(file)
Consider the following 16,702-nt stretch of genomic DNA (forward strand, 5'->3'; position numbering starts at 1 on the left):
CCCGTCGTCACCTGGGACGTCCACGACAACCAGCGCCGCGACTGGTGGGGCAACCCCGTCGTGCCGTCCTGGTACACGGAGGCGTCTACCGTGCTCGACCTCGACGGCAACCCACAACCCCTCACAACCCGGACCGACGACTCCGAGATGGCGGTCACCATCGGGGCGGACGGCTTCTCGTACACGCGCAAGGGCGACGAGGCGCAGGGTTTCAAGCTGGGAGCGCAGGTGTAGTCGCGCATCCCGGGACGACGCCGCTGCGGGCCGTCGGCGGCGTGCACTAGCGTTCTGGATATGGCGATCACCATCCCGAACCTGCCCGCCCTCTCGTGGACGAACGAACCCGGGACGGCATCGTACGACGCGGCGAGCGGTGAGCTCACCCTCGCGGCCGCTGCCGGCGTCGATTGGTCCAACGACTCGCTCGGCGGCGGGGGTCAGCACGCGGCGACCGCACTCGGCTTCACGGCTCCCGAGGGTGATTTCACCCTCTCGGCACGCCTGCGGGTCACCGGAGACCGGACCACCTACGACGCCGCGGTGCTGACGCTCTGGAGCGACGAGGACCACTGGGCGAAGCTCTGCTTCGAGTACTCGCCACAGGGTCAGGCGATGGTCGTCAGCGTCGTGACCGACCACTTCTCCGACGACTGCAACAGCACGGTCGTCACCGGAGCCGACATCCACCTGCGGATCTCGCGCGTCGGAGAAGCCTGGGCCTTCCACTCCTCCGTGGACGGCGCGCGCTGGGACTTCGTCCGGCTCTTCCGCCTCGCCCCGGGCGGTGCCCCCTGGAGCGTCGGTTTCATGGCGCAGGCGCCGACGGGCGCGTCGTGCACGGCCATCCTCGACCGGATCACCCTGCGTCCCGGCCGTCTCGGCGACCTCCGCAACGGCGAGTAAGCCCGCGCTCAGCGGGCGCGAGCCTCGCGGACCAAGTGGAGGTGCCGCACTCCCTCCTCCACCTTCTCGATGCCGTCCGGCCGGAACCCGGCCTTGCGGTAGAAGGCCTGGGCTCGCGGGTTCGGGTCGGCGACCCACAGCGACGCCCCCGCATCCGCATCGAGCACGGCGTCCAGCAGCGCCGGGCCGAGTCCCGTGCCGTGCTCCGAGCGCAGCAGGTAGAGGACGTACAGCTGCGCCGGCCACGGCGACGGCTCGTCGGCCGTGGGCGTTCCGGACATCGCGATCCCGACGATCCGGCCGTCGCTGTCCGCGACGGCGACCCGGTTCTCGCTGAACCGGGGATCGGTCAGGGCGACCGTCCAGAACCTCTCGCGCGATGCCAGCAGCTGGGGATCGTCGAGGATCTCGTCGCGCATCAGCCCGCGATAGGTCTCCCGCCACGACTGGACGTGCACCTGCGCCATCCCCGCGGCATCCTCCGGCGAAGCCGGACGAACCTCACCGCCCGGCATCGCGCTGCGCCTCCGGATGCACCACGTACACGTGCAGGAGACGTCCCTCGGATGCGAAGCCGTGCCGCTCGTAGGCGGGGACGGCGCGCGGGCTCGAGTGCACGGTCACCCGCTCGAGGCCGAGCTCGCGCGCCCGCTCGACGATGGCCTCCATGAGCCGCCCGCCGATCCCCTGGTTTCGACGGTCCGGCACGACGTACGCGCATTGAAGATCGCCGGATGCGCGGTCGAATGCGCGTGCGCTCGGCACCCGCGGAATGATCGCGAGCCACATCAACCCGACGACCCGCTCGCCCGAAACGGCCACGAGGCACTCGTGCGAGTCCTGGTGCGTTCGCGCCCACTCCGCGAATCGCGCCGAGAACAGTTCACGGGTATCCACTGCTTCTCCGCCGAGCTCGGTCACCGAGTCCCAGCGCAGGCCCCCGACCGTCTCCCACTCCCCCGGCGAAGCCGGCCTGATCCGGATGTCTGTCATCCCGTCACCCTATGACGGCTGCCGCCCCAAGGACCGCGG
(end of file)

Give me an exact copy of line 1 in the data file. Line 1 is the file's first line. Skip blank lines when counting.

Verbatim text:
Consider the following 16,702-nt stretch of genomic DNA (forward strand, 5'->3'; position numbering starts at 1 on the left):